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Beating of hemp bast fibres as a mean to improve their mechanical properties

In this study, a multimodal analysis was aimed at understanding the beating impact on the fibres at multiple scales. The experimental design made it possible to distinguish the effects of hydro- and hydro-mechanical treatment.
Natural fibres, and in particular lignocellulosic fibres from hemp and flax, are increasingly used to produce eco-composite materials to strengthen and lighten equipment, particularly in the automotive industry. The quality of eco-composite materials depends heavily on the mechanical properties of the fibre elements, but the reasons for their improved performance are not well understood. In addition, unlike synthetic fibres traditionally used in composites, natural fibres can have tortuous and strongly branched shapes, which impact the final properties of the materials. This morphology depends on the physical and/or chemical pre-treatments applied to the fibres.
The major challenge of this study was to better understand the impact of hydro-mechanical treatments widely used for natural fibres, on their physical integrity.
Study of the branching by extracting the skeleton of the fibre

Image analysis applied to mechanically refined lignocellulosic fibres: study of the branching by extracting the skeleton of the fibre. The red dots correspond to the junctions, the blue dots to the ends, and the black lines to the centre lines of the fibre skeleton.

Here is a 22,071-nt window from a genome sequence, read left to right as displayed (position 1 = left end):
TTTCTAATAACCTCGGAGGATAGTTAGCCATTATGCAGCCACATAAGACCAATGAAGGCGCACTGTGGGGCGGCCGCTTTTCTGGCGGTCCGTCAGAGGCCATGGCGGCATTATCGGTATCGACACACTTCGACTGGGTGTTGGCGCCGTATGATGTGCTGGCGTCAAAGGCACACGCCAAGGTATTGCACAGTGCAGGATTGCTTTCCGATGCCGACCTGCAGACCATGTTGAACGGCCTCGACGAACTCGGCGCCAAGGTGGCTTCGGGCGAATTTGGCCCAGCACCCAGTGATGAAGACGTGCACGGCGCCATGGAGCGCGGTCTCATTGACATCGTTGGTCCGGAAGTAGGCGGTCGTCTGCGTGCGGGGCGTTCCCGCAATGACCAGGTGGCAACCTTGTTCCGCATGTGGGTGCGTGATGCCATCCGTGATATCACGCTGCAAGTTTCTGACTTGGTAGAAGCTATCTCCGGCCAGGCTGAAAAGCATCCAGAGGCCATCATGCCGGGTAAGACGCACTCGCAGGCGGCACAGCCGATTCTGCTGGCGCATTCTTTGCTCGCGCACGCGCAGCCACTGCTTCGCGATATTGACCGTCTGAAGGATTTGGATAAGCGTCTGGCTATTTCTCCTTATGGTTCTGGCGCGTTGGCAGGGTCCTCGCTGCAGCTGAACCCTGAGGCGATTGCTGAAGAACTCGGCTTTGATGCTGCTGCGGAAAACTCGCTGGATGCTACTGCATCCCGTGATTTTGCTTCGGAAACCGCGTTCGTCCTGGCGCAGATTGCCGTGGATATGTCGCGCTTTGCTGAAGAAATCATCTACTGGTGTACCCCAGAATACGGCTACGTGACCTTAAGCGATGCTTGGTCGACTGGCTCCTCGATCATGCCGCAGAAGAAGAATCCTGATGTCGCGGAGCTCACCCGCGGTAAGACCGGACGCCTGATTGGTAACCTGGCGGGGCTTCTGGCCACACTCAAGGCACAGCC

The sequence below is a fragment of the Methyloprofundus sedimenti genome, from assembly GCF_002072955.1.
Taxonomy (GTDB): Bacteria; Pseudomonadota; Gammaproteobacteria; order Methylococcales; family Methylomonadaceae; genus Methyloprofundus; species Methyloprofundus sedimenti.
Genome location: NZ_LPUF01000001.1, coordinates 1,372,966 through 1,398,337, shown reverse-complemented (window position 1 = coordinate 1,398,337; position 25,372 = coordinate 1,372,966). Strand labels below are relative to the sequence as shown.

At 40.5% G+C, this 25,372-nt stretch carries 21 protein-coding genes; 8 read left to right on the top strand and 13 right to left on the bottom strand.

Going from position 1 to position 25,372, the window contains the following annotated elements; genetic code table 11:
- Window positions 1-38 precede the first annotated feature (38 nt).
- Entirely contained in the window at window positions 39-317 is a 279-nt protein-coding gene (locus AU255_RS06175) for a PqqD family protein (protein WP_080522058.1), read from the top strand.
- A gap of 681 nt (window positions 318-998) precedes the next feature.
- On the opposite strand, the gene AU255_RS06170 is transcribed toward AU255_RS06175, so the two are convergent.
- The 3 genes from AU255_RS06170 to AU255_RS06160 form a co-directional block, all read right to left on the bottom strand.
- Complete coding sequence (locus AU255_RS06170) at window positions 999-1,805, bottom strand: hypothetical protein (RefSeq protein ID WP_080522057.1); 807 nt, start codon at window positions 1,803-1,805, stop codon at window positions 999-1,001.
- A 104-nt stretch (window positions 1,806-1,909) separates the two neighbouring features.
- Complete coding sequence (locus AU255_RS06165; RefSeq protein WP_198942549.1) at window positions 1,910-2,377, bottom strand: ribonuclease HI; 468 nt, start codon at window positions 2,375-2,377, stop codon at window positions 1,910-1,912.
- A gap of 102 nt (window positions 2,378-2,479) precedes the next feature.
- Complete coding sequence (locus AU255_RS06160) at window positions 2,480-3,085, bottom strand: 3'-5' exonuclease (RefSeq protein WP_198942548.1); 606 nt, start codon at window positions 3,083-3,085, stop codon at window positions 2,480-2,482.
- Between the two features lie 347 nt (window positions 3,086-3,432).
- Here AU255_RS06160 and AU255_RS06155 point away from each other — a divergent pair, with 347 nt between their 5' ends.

The morphology of the fibre elements was quantified by automated image analysis tools coupled with statistical descriptions of all fibre populations generated at each stage of material processing, i.e. on thousands of objects of different shapes and morphologies. These statistical descriptions were analyzed in conjunction with other analytical methods conventionally used to describe the microstructure of the fibre elements. For example, porosimetry provides information on the quantities and size distribution of pores in fibrous objects. But also the chemical composition, X-ray crystallography and nanoindentation, a nanometric tip that will penetrate the material only a few micrometers (the latter provides information on certain local properties of the fibers at the scale of the plant cell wall).
We measured an increase in the number of branches of plant fibre elements with the intensity of a thermomechanical treatment. This can bring a benefit in the physical attraction of the fiber elements. On the other hand, we have quantified a decrease in fibre stiffness with this treatment. Finally, the data set collected in the study will make it possible to decide on the best trade-off solution for a desired application. 

See also

> Related paper: Justine Padovani, David Legland, Miguel Pernes, Antoine Gallos, Céline Thomachot-Schneider, Darshil U. Shah, Alain Bourmaud, Johnny Beaugrand. (2019). Beating of hemp bast fibres: an examination of a hydro-mechanical treatment on chemical, structural, and nanomechanical property evolutions, Cellulose (2019) 26: 5665.